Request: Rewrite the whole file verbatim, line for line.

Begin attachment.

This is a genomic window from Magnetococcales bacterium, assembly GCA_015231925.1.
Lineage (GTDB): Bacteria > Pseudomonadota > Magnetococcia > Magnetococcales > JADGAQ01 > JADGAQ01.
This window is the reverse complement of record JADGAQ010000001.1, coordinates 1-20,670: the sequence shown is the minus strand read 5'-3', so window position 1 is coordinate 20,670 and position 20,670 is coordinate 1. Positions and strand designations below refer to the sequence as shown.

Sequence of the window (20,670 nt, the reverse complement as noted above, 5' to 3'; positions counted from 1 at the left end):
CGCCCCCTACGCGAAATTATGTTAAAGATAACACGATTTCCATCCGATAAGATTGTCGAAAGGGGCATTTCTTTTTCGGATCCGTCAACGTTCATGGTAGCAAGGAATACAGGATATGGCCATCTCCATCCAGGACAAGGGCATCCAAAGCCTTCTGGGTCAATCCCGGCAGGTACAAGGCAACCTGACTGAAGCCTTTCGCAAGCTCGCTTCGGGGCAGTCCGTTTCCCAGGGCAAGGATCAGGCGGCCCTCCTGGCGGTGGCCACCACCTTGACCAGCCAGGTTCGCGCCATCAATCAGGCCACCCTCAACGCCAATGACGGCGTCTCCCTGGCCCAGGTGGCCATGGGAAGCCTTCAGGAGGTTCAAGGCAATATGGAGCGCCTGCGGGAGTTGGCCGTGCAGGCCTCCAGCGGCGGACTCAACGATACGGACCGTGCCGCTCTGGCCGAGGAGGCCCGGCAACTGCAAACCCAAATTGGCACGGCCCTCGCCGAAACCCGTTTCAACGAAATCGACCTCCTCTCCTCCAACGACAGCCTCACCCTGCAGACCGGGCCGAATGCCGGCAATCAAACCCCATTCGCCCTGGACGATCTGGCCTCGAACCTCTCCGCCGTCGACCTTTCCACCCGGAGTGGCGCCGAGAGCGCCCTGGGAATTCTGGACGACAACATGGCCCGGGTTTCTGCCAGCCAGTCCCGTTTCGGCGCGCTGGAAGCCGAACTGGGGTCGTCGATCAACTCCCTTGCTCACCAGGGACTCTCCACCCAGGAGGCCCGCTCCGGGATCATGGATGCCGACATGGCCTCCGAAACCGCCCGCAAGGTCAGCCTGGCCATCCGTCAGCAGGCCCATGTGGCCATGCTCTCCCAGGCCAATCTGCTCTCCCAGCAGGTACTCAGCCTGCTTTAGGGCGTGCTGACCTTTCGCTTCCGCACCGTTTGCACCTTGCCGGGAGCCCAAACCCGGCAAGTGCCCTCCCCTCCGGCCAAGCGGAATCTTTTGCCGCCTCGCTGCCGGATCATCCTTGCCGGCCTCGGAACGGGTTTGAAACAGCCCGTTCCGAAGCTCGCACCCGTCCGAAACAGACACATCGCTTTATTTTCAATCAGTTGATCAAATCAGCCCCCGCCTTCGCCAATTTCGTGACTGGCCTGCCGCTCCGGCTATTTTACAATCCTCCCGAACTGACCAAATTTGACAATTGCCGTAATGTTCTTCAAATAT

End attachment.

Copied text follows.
This is a genomic window from Magnetococcales bacterium, assembly GCA_015231925.1.
Lineage (GTDB): Bacteria > Pseudomonadota > Magnetococcia > Magnetococcales > JADGAQ01 > JADGAQ01.
This window is the reverse complement of record JADGAQ010000001.1, coordinates 1-20,670: the sequence shown is the minus strand read 5'-3', so window position 1 is coordinate 20,670 and position 20,670 is coordinate 1. Positions and strand designations below refer to the sequence as shown.

Sequence of the window (20,670 nt, the reverse complement as noted above, 5' to 3'; positions counted from 1 at the left end):
CGCCCCCTACGCGAAATTATGTTAAAGATAACACGATTTCCATCCGATAAGATTGTCGAAAGGGGCATTTCTTTTTCGGATCCGTCAACGTTCATGGTAGCAAGGAATACAGGATATGGCCATCTCCATCCAGGACAAGGGCATCCAAAGCCTTCTGGGTCAATCCCGGCAGGTACAAGGCAACCTGACTGAAGCCTTTCGCAAGCTCGCTTCGGGGCAGTCCGTTTCCCAGGGCAAGGATCAGGCGGCCCTCCTGGCGGTGGCCACCACCTTGACCAGCCAGGTTCGCGCCATCAATCAGGCCACCCTCAACGCCAATGACGGCGTCTCCCTGGCCCAGGTGGCCATGGGAAGCCTTCAGGAGGTTCAAGGCAATATGGAGCGCCTGCGGGAGTTGGCCGTGCAGGCCTCCAGCGGCGGACTCAACGATACGGACCGTGCCGCTCTGGCCGAGGAGGCCCGGCAACTGCAAACCCAAATTGGCACGGCCCTCGCCGAAACCCGTTTCAACGAAATCGACCTCCTCTCCTCCAACGACAGCCTCACCCTGCAGACCGGGCCGAATGCCGGCAATCAAACCCCATTCGCCCTGGACGATCTGGCCTCGAACCTCTCCGCCGTCGACCTTTCCACCCGGAGTGGCGCCGAGAGCGCCCTGGGAATTCTGGACGACAACATGGCCCGGGTTTCTGCCAGCCAGTCCCGTTTCGGCGCGCTGGAAGCCGAACTGGGGTCGTCGATCAACTCCCTTGCTCACCAGGGACTCTCCACCCAGGAGGCCCGCTCCGGGATCATGGATGCCGACATGGCCTCCGAAACCGCCCGCAAGGTCAGCCTGGCCATCCGTCAGCAGGCCCATGTGGCCATGCTCTCCCAGGCCAATCTGCTCTCCCAGCAGGTACTCAGCCTGCTTTAGGGCGTGCTGACCTTTCGCTTCCGCACCGTTTGCACCTTGCCGGGAGCCCAAACCCGGCAAGTGCCCTCCCCTCCGGCCAAGCGGAATCTTTTGCCGCCTCGCTGCCGGATCATCCTTGCCGGCCTCGGAACGGGTTTGAAACAGCCCGTTCCGAAGCTCGCACCCGTCCGAAACAGACACATCGCTTTATTTTCAATCAGTTGATCAAATCAGCCCCCGCCTTCGCCAATTTCGTGACTGGCCTGCCGCTCCGGCTATTTTACAATCCTCCCGAACTGACCAAATTTGACAATTGCCGTAATGTTCTTCAAATAT